Dr. Gary M. Wiltz Chief Executive Officer of Teche Action Clinic in Franklin, Louisiana
Dr. Gary M. Wiltz is the Chief Executive Officer of Teche Action Clinics, a network of ten Federally Qualified Community Health Centers located in six parishes in southwest Louisiana, with the main site in Franklin. Prior to his appointment as CEO in May 2003, Dr. Wiltz held the position of Medical Director since his arrival at Teche Action Clinic in 1982, as part of an obligated service to the National Health Service Corp (NHSC). Dr. Wiltz is immediate past Chair of the National Association of Community Health Centers (NACHC), an organization that represents over 9,000 clinics serving over 28 million people nationwide. He is a Board Certified Internist.
Dr. Wiltz has held many positions of leadership at the local, state and national level including the Chairman of the Area Health Education Centers (AHEC) of Louisiana and President of the Southwest AHEC; Chairman of the Louisiana Primary Care Association; and Board Member and Chairman of the National Advisory Council for the NHSC. He also served on Former Governors Mike Foster and Kathleen Blanco’s Health Care Transition Teams more recently he served as co-chair of Governor John Bel Edwards Health Care Transition Team.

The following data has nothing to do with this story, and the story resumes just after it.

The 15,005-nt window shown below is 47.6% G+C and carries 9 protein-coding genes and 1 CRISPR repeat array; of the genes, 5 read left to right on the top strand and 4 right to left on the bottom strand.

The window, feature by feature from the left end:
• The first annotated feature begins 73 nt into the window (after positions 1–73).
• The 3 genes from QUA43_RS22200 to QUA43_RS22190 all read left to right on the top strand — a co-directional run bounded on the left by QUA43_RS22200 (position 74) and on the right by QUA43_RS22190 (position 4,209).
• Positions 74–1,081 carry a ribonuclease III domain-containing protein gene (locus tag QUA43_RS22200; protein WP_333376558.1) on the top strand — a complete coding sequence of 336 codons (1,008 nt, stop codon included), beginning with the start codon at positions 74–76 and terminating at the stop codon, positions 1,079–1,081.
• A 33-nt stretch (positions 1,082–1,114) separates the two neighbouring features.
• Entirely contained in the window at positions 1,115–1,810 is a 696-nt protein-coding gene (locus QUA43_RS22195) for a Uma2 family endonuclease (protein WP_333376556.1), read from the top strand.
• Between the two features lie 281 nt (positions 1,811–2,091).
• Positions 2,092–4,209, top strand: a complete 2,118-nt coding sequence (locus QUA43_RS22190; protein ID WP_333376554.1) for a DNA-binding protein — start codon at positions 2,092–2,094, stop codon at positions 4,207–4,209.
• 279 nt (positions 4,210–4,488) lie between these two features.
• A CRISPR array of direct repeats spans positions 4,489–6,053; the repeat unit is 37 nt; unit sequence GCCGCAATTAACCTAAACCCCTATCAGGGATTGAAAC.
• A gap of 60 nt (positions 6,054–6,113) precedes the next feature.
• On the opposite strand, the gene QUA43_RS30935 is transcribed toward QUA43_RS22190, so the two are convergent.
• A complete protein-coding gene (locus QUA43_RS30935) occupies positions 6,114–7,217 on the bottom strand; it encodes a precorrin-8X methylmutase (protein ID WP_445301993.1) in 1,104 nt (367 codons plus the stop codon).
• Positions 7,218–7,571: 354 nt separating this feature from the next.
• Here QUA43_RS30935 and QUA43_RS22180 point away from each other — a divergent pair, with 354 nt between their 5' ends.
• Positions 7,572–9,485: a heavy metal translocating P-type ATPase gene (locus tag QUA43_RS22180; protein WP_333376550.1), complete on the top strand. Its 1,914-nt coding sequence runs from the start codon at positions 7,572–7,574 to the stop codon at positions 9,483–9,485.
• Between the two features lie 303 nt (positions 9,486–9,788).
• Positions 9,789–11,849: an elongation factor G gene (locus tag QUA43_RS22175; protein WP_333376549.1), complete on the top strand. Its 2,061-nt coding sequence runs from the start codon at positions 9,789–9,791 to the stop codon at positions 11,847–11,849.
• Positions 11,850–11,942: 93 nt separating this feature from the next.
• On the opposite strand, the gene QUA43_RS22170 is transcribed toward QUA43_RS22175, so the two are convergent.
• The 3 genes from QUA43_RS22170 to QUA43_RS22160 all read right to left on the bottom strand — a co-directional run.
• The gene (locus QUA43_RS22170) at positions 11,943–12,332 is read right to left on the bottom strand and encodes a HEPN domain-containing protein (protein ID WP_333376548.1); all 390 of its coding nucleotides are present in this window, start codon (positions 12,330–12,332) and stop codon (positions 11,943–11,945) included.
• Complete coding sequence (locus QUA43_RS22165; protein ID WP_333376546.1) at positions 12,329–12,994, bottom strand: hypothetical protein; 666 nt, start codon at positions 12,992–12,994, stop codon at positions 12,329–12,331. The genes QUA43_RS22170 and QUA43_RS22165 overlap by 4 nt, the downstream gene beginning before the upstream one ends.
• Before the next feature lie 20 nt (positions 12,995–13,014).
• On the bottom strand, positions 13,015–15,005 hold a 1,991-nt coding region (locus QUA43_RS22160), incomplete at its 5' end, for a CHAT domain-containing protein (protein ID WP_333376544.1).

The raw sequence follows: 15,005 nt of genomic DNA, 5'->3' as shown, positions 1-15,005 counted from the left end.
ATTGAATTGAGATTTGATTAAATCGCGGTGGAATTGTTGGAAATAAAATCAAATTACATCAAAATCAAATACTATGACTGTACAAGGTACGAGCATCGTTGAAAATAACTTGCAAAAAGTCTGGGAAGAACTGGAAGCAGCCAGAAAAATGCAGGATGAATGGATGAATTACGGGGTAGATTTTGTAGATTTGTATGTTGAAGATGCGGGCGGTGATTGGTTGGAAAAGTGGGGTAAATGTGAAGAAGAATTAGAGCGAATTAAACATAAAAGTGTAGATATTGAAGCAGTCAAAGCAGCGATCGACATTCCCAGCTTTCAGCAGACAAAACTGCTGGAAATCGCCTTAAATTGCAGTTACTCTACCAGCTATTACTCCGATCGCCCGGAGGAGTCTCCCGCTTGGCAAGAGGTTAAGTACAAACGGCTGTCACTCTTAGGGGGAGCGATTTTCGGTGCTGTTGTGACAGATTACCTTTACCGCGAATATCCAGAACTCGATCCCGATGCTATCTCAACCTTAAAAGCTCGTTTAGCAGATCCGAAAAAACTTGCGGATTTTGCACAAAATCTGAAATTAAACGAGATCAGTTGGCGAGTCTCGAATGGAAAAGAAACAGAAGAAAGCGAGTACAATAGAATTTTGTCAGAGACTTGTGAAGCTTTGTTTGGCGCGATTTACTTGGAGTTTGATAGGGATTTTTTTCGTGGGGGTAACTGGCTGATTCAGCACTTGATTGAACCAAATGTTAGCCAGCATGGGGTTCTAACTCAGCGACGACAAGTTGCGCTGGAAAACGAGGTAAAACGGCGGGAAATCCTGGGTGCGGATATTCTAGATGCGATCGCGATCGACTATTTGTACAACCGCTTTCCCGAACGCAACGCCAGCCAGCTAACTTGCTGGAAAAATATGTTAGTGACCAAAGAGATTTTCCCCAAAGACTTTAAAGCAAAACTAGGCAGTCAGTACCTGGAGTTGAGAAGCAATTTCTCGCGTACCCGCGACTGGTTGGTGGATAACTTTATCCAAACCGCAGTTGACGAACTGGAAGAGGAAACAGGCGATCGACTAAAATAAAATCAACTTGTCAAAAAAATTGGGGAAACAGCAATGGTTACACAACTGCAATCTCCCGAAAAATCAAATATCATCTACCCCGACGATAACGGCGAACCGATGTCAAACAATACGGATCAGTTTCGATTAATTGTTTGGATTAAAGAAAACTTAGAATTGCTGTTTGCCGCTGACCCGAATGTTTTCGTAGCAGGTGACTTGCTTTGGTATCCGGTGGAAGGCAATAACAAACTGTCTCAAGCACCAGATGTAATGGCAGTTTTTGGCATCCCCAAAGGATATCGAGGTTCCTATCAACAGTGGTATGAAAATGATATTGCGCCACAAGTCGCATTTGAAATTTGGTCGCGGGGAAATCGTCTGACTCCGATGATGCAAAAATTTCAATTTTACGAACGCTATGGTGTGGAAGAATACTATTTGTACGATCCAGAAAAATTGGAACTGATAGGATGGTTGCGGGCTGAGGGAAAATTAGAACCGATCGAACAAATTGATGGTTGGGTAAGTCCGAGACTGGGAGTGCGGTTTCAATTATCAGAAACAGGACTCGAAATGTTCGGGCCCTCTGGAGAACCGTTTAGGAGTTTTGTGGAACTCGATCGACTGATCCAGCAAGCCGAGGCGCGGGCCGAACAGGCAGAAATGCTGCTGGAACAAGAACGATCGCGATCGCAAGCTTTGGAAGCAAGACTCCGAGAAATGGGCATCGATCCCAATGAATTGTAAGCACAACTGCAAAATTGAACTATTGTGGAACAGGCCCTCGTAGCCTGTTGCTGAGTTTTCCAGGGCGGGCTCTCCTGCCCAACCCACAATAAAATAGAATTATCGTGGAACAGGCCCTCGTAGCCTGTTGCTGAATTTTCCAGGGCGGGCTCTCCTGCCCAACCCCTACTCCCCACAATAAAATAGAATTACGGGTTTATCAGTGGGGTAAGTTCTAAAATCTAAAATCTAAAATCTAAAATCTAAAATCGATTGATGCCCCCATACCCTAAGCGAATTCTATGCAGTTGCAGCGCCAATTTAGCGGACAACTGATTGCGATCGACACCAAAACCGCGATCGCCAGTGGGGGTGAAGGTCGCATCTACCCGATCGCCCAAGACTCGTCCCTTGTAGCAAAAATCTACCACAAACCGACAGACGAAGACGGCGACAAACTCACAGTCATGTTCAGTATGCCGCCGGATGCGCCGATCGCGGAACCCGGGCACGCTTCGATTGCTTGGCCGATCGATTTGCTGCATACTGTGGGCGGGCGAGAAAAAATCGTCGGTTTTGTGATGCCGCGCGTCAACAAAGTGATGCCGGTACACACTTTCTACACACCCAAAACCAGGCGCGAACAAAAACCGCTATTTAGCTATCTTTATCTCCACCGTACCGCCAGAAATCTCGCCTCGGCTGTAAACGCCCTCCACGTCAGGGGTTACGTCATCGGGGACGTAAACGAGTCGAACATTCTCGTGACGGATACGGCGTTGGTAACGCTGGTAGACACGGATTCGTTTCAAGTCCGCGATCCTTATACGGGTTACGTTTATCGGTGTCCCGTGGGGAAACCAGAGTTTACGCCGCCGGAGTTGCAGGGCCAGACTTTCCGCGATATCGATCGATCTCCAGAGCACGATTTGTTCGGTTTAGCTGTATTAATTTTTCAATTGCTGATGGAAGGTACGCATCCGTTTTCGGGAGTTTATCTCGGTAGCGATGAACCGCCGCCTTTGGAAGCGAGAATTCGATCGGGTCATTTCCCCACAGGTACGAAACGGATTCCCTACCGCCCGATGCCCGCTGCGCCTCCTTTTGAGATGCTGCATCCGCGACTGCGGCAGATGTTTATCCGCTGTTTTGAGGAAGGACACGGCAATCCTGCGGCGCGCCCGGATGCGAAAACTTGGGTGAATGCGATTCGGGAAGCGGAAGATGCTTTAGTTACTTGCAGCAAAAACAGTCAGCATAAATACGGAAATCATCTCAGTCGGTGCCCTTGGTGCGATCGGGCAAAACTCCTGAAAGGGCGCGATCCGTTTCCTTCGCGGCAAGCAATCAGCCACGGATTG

Among his many honors, Dr. Wiltz was named Medical Director of the Year 1994-95 by the Louisiana Primary Care Association, and in 1996 was selected as one of only ten national recipients of the Robert Wood Johnson’s prestigious Community Health Leadership Award.
Dr Wiltz also serves as an assistant Clinical Professor in Internal Medicine at both Tulane and Louisiana State University Schools of Medicine. In 2000, he was featured on the Discovery Health Channel in their presentation of “Bayou Medicine.” He has also been a guest on C-SPAN, featured in USA TODAY and on NPR.
Dr. Wiltz is a native New Orleanean, and received his medical school education at Tulane University School of Medicine.
How can viewers distinguish between fact and fake news and is social media blurring the difference?
According to the 2018 Louisiana Survey, when it comes to trusting news organizations, more Louisiana residents put their faith in local media than national media outlets. Despite that trust, only 36 percent of the state’s news consumers say local news deals fairly with both sides.
So, why is there so much mistrust of the news media? Where are consumers primarily getting their news? How can viewers distinguish between fact and fake news and is social media blurring the difference? Louisiana Public Square looks for answers to these questions and more on a special encore presentation of “News about the News” airing Wednesday, December 26 at 7pm on LPB and in New Orleans on WLAE.